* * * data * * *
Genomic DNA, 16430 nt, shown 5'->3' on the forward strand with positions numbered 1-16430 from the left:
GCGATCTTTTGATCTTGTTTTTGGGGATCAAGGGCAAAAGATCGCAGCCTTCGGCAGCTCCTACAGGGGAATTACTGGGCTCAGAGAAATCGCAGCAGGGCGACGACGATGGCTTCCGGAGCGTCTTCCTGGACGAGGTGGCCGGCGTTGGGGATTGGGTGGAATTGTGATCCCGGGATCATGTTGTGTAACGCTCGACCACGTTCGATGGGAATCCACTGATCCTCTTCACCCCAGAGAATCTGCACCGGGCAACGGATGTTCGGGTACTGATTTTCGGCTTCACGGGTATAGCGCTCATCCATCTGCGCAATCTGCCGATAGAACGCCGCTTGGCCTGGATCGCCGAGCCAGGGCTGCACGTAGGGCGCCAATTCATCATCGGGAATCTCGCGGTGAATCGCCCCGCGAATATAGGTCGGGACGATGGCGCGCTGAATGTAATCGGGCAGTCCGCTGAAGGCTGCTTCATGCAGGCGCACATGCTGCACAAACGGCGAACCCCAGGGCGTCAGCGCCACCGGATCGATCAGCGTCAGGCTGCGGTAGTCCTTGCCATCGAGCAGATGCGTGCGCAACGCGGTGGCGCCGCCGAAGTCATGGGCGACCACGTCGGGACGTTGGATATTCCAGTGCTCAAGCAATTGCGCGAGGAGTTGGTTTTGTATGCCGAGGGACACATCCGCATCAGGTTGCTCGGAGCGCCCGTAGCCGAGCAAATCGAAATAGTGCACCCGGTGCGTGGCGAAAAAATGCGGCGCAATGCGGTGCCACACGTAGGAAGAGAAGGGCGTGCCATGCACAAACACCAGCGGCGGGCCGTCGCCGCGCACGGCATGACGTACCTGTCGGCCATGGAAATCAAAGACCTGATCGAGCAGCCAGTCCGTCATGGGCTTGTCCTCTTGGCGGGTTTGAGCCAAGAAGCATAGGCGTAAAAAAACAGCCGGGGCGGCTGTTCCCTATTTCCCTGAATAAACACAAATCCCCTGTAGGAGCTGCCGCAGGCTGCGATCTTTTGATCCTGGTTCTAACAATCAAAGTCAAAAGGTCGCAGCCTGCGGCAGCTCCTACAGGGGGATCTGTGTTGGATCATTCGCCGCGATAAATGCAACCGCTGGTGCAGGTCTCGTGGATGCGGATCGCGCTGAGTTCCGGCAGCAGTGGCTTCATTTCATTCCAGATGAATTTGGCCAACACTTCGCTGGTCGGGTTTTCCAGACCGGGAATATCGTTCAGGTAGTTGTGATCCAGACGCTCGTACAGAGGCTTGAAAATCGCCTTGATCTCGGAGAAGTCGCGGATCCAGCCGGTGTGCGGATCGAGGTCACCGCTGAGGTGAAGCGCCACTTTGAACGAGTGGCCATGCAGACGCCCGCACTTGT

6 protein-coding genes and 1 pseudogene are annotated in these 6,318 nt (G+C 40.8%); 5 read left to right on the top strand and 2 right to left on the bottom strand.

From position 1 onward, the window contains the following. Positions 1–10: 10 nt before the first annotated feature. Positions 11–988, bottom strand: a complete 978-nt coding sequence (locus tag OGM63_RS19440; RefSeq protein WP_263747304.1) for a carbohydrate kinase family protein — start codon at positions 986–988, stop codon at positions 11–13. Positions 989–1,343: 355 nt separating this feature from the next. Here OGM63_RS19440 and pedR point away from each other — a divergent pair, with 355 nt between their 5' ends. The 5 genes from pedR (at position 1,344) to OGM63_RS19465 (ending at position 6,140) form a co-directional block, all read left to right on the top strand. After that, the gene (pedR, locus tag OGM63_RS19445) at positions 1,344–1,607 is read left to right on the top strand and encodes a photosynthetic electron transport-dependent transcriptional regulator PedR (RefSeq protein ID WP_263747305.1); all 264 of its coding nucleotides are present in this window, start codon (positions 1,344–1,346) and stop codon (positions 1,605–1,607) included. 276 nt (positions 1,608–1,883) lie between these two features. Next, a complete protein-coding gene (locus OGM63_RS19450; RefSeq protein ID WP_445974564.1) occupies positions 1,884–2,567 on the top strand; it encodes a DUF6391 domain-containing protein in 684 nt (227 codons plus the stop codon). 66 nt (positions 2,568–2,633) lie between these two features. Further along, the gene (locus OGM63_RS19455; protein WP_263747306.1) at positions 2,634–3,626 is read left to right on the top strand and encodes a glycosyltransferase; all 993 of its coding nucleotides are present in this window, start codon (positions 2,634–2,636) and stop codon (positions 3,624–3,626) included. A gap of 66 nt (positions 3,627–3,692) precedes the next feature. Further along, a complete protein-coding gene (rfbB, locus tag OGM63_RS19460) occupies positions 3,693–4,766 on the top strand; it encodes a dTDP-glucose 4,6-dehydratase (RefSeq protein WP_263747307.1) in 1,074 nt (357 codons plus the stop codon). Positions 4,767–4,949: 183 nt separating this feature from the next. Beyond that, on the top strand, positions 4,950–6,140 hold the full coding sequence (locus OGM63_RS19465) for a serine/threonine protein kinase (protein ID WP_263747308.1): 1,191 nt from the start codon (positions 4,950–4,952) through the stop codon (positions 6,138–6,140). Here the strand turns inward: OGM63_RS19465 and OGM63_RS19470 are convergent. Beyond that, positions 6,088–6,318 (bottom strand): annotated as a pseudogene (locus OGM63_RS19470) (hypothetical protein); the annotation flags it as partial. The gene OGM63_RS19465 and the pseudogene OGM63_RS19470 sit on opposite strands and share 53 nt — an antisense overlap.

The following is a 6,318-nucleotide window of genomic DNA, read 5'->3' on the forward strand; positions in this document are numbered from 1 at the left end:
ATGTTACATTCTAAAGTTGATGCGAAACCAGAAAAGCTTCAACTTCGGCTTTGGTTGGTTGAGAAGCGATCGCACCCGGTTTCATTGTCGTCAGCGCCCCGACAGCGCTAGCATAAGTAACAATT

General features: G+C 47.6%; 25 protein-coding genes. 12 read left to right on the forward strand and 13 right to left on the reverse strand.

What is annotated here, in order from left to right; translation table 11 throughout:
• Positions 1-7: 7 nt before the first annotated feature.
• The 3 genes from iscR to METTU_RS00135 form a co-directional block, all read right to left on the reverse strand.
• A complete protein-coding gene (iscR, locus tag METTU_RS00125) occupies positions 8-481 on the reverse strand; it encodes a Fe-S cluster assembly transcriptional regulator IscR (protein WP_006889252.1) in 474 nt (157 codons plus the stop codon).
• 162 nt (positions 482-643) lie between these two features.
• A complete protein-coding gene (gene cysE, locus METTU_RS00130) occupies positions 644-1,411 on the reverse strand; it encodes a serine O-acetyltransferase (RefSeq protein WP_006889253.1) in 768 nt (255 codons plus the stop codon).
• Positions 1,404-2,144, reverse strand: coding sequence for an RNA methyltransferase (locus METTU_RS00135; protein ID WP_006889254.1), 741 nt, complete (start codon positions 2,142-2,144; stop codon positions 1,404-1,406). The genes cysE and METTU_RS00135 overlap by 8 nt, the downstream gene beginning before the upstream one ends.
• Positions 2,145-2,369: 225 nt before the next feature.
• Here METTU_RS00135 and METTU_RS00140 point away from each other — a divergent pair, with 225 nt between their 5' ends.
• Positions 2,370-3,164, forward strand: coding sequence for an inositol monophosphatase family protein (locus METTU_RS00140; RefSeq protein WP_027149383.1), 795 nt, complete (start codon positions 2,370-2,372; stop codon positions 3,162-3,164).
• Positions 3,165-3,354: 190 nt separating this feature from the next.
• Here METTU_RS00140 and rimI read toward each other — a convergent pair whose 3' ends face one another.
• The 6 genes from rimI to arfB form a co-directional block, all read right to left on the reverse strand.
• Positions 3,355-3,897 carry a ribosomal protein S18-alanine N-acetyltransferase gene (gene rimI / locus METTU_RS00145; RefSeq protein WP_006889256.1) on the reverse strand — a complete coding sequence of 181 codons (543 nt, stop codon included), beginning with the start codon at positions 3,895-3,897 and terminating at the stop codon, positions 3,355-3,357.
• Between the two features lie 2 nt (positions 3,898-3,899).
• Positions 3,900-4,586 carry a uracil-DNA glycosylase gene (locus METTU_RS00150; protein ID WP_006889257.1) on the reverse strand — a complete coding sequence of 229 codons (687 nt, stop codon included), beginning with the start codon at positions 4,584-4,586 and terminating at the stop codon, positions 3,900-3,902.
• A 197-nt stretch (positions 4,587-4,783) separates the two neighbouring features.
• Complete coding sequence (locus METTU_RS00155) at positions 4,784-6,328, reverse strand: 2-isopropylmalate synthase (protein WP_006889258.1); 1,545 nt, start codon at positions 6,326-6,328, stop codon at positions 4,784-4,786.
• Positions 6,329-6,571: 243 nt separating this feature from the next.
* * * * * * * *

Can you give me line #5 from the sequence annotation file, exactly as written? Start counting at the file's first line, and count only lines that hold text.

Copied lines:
The following is a 6,318-nucleotide window of genomic DNA, read 5'->3' on the forward strand; positions in this document are numbered from 1 at the left end: